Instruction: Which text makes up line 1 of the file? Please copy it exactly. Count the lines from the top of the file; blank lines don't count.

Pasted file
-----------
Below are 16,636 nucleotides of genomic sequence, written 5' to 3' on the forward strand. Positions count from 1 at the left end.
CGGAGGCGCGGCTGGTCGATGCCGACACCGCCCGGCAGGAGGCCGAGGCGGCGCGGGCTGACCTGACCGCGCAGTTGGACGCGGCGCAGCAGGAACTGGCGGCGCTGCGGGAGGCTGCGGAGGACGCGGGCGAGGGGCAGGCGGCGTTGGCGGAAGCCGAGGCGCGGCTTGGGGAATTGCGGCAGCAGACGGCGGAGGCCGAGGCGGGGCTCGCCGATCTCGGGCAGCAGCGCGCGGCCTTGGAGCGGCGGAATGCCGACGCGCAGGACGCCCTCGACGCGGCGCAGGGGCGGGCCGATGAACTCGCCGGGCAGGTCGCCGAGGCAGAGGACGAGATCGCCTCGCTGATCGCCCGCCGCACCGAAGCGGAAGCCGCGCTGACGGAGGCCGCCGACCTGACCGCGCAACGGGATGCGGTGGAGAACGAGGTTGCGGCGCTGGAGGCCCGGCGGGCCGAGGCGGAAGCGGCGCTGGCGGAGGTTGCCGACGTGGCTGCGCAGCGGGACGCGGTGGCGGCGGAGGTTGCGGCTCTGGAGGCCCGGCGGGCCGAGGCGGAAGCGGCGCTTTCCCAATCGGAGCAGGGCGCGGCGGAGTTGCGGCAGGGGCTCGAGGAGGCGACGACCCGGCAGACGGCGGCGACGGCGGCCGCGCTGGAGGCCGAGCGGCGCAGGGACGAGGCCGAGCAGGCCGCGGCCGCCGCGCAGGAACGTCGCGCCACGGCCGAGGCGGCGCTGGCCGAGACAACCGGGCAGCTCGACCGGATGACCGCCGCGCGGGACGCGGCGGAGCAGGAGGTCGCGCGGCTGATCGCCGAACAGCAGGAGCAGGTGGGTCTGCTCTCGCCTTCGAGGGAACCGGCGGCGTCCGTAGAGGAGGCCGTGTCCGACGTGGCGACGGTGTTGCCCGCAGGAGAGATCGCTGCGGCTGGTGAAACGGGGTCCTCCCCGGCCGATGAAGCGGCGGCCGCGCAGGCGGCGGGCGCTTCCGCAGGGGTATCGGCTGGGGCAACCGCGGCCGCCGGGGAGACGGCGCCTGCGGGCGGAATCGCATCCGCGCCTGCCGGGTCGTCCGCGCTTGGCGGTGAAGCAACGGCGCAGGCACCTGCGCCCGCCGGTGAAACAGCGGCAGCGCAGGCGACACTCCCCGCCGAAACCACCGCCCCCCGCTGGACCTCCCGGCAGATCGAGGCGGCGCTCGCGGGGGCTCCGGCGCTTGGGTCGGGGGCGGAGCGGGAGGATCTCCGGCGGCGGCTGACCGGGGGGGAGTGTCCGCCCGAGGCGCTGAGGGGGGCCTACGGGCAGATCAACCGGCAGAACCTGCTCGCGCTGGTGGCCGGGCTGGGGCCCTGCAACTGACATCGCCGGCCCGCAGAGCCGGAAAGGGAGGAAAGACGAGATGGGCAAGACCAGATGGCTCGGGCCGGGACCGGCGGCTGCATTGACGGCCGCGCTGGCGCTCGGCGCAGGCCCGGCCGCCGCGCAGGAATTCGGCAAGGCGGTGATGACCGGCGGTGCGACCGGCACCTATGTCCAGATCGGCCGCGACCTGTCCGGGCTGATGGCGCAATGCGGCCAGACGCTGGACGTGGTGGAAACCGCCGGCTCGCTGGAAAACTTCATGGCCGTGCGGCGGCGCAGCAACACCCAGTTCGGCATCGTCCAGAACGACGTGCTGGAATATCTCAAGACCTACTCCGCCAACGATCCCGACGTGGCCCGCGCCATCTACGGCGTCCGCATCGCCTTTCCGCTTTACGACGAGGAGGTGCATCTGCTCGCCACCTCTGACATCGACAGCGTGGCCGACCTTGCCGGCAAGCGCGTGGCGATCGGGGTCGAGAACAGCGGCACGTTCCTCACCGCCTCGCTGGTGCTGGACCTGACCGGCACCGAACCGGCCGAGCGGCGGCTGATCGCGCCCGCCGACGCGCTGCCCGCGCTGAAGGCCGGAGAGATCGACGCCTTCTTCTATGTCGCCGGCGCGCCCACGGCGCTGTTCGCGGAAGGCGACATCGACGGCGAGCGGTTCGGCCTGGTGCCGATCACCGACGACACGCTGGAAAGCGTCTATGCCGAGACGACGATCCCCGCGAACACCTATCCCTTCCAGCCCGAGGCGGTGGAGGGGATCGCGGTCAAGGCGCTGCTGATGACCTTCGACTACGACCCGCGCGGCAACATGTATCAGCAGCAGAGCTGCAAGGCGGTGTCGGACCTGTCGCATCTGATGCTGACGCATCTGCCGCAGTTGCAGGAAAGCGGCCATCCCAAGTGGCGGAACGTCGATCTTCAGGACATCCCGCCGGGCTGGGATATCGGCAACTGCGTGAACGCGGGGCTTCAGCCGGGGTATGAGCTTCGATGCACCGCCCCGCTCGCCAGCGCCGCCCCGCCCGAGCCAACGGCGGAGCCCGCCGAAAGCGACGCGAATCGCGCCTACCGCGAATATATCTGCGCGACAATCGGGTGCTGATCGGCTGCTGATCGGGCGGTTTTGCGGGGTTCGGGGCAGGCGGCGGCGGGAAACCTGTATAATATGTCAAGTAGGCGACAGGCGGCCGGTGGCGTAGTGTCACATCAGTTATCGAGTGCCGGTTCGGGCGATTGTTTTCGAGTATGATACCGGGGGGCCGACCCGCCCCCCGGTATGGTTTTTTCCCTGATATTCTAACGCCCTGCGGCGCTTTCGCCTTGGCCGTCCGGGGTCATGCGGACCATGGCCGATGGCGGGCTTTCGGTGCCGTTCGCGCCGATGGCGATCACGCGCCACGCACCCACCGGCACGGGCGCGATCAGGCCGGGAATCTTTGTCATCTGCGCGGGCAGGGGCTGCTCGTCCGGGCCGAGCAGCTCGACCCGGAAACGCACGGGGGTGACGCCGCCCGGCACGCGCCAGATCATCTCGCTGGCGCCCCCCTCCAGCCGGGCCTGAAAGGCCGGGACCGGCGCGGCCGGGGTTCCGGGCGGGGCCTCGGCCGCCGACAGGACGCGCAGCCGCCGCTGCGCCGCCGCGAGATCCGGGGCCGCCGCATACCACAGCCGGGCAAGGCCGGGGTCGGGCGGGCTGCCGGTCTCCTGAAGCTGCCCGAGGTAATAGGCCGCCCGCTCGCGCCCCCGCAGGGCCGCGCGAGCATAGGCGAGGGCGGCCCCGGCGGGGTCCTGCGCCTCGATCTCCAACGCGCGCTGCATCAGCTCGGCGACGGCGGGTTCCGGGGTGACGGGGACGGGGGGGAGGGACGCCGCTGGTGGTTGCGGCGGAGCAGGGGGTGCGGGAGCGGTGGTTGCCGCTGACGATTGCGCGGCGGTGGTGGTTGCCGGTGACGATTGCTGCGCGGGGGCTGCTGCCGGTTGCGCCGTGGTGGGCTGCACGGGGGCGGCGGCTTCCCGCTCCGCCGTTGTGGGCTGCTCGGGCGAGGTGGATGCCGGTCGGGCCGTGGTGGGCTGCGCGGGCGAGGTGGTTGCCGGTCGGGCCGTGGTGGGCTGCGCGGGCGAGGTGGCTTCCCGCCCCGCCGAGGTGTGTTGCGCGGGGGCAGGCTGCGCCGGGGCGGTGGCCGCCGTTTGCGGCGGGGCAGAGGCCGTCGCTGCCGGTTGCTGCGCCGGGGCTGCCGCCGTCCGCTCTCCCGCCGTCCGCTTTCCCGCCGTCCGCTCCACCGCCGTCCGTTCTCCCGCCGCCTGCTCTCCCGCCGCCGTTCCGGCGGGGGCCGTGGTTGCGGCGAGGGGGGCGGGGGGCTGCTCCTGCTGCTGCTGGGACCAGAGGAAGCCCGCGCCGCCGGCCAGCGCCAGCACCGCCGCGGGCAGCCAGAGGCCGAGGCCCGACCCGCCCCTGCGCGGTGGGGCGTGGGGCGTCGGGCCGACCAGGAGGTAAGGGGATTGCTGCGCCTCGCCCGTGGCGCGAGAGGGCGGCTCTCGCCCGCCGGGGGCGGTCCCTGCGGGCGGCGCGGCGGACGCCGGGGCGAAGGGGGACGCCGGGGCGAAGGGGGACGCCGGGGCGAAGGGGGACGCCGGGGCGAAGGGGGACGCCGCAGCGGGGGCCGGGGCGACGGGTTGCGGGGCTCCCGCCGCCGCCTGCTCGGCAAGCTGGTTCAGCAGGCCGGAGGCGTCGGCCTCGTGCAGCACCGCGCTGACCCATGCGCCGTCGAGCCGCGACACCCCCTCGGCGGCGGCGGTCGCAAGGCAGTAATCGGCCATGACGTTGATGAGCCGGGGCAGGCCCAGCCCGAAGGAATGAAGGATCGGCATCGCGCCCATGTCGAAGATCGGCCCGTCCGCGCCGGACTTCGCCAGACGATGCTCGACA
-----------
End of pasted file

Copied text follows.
Below are 16,636 nucleotides of genomic sequence, written 5' to 3' on the forward strand. Positions count from 1 at the left end.